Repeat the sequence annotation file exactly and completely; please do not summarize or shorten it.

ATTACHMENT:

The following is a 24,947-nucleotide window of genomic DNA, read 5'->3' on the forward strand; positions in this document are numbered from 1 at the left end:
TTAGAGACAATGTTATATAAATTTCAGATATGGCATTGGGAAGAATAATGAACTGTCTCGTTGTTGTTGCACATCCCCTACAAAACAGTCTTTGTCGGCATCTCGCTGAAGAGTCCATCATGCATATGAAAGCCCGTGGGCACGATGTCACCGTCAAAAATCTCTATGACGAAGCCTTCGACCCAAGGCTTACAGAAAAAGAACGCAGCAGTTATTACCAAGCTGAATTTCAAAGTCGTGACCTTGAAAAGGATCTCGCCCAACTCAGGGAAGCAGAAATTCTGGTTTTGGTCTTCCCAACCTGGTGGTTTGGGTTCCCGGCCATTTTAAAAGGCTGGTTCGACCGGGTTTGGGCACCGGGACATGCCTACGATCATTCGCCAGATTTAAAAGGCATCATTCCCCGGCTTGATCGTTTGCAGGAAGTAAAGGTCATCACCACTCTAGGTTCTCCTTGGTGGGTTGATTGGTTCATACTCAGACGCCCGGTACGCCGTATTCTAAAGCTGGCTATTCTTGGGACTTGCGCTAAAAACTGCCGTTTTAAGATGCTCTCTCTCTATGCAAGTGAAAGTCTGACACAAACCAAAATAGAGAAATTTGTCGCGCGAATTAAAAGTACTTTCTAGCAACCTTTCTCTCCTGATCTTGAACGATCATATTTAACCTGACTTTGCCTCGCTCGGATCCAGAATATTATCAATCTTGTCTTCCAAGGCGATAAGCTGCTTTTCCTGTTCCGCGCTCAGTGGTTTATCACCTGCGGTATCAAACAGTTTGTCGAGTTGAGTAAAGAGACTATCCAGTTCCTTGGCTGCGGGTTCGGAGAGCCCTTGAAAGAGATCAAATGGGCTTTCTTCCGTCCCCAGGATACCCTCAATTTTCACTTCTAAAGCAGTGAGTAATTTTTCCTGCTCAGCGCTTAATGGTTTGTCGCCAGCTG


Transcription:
The following is a 24,947-nucleotide window of genomic DNA, read 5'->3' on the forward strand; positions in this document are numbered from 1 at the left end:
TTAGAGACAATGTTATATAAATTTCAGATATGGCATTGGGAAGAATAATGAACTGTCTCGTTGTTGTTGCACATCCCCTACAAAACAGTCTTTGTCGGCATCTCGCTGAAGAGTCCATCATGCATATGAAAGCCCGTGGGCACGATGTCACCGTCAAAAATCTCTATGACGAAGCCTTCGACCCAAGGCTTACAGAAAAAGAACGCAGCAGTTATTACCAAGCTGAATTTCAAAGTCGTGACCTTGAAAAGGATCTCGCCCAACTCAGGGAAGCAGAAATTCTGGTTTTGGTCTTCCCAACCTGGTGGTTTGGGTTCCCGGCCATTTTAAAAGGCTGGTTCGACCGGGTTTGGGCACCGGGACATGCCTACGATCATTCGCCAGATTTAAAAGGCATCATTCCCCGGCTTGATCGTTTGCAGGAAGTAAAGGTCATCACCACTCTAGGTTCTCCTTGGTGGGTTGATTGGTTCATACTCAGACGCCCGGTACGCCGTATTCTAAAGCTGGCTATTCTTGGGACTTGCGCTAAAAACTGCCGTTTTAAGATGCTCTCTCTCTATGCAAGTGAAAGTCTGACACAAACCAAAATAGAGAAATTTGTCGCGCGAATTAAAAGTACTTTCTAGCAACCTTTCTCTCCTGATCTTGAACGATCATATTTAACCTGACTTTGCCTCGCTCGGATCCAGAATATTATCAATCTTGTCTTCCAAGGCGATAAGCTGCTTTTCCTGTTCCGCGCTCAGTGGTTTATCACCTGCGGTATCAAACAGTTTGTCGAGTTGAGTAAAGAGACTATCCAGTTCCTTGGCTGCGGGTTCGGAGAGCCCTTGAAAGAGATCAAATGGGCTTTCTTCCGTCCCCAGGATACCCTCAATTTTCACTTCTAAAGCAGTGAGTAATTTTTCCTGCTCAGCGCTTAATGGTTTGTCGCCAGCTG